Unless you spent your pregnancy hiding under a rock, you’ve probably heard a few things about breastfeeding.
You know that it’s natural and sort of intuitive, but that it’s not always easy. But then there are the other things that no one seems to tell you about. From yellow baby poop and sore nipples to breast milk snobbery and bottomless-pit-hunger, here’s what we wish we’d known about nursing…
1. Trust your instincts.
Even if you take a breastfeeding class and read all about it online, breastfeeding can still be confusing once you sit down to try it. That’s why it’s key to get help and to get it early: breastfeeding success is all about getting a good start – figuring out how often to feed your baby, how to get her to latch on properly and how to establish a strong milk supply. But once you know your baby is eating well and gaining weight, you’re in the clear. Just get the help you need, keep trying – and don’t give up.You’ll get the hang of it.
2. You’ll constantly wonder if your baby is getting enough to eat.
Formula-feeding mums get the clarity of measurements on bottles and doctor-recommended serving sizes, but breastfeeding mums have to wait until baby decides he’s done eating (and if he falls asleep sucking on your boob, is he done eating?)
As a result, you may become obsessed with knowing whether your baby is crying because he’s hungry – or because, well, he’s a baby and babies cry. Relax mama: if he’s content and he’s pooping and peeing as much as he should be, he’s getting enough.
3. There may be a ton of discomfort at first – or none at all.
There’s a chance you’ll be one of those women who nurses without so much as a sore nipple. If so, lucky you! But other mums find much of the breastfeeding process uncomfortable. There’s engorgement, which gives you rock-hard breasts the size of a porn star’s (and so much pain that you can’t even think about doing anything that porn stars do). Then there are the raw, cracked nipples from baby’s constant and earnest sucking for the first few days.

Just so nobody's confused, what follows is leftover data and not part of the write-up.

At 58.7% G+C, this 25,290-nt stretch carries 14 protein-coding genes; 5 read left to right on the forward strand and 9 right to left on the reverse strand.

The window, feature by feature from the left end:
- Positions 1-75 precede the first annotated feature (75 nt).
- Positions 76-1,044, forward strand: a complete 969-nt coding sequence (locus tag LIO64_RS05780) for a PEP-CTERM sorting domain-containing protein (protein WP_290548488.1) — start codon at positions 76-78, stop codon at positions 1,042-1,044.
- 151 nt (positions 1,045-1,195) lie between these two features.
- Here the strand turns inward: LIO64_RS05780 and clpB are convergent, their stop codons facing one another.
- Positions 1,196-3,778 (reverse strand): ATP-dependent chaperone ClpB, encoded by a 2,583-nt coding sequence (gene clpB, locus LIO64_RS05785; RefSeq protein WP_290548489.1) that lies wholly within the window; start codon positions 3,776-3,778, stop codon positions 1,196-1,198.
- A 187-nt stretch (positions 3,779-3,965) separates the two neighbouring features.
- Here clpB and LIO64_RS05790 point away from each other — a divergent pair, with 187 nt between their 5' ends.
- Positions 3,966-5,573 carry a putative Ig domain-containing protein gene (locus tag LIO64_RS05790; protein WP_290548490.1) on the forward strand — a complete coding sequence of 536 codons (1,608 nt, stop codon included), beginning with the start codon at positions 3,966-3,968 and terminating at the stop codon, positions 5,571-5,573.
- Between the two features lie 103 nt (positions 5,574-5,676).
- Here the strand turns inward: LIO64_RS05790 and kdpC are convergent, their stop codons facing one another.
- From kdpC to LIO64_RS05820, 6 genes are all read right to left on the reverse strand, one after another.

Ouch! And don’t even get us started on infections like thrush and mastitis.
Fortunately, most discomfort is just the result of minor adjustments your body is making to breastfeeding. Your breasts will learn to hold the right amount of milk to prevent engorgement and your baby will stop sucking the bejeezus out of you when she learns to nurse efficiently. If not, that’s a sign there’s something wrong and you should contact a lactation consultant.
4. You’ll become a breast milk snob.
Once you become a breastfeeding mum, your relationship with formula may change. You may tell your husband that the free sample of formula in the cupboard is off-limits – for emergency use only (the emergency being that you and your milk jugs get into a fatal car crash and never come back). Or, if you’re doing the combo of nursing and formula from any judge-y friends. And you’ll see other mums around town and immediately note whether they’re armed with powdered formula dispensers of a nursing cover. When did you turn into this crazy mama?